The struggle for freedom—social, psychological, and aesthetic—is the distinguishing attribute of African American poetry from its origins during slavery through its pluralistic flowering in the twentieth century. Although the impact of the struggle has only intermittently been simple or direct, it has remained a constant presence, both for writers concentrating directly on the continuing oppression of the black community and for those forging highly individualistic poetic voices not primarily concerned with racial issues.
Generally, two basic “voices” characterize the African American poetic sensibility. First, black poets attempting to survive in a literary market dominated by white publishers and audiences have felt the need to demonstrate their ability to match the accomplishments of white poets in traditional forms. From the couplets of Phillis Wheatley through the sonnets of Claude McKay to the modernist montages of Robert Hayden to the rap and hip-hop stylings of Queen Latifah, Public Enemy, Ice-T, Mos Def, Tupac Shakur, and KRS-One, African American poets have mastered the full range of voices associated with the evolving poetic mainstream. Second, black poets have been equally concerned with forging distinctive voices reflecting both their individual sensibilities and the specifically African American cultural tradition.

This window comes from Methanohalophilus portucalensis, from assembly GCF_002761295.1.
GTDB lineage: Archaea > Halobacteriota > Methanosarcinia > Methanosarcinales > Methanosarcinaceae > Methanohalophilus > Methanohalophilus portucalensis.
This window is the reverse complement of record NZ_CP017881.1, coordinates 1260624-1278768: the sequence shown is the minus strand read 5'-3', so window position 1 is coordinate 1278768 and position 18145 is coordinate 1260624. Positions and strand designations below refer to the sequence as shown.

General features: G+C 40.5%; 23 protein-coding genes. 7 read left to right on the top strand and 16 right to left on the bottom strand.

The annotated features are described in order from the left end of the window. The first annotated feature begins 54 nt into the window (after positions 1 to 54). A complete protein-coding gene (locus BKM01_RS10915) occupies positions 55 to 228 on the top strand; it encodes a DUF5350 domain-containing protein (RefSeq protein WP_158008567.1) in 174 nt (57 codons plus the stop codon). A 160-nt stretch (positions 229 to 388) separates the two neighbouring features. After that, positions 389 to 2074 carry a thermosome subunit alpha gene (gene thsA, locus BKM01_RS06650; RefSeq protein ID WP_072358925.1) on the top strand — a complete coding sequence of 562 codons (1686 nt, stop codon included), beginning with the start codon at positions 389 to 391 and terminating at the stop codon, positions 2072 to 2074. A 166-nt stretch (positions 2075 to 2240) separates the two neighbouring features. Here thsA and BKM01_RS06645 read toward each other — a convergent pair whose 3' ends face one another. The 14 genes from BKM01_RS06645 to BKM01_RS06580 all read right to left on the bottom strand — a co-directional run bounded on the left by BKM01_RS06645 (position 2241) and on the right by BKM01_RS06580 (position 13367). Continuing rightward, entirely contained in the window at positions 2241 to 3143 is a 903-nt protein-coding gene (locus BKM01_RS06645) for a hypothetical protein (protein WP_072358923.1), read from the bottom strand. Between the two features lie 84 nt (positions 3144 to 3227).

This dual focus within the African American sensibility reflects the presence of what W. E. B. Du Bois identified as a “double-consciousness” that forces the black writer to perceive himself or herself as both an “American” and a “Negro.” The greatest African American poets—Langston Hughes, Sterling A. Brown, Gwendolyn Brooks, Robert Hayden, Amiri Baraka, Maya Angelou, Rita Dove, Yusef Komunyakaa, and Kevin Powell—draw on this tension as a source of both formal and thematic power, helping them to construct a poetry that is at once unmistakably black and universally resonant.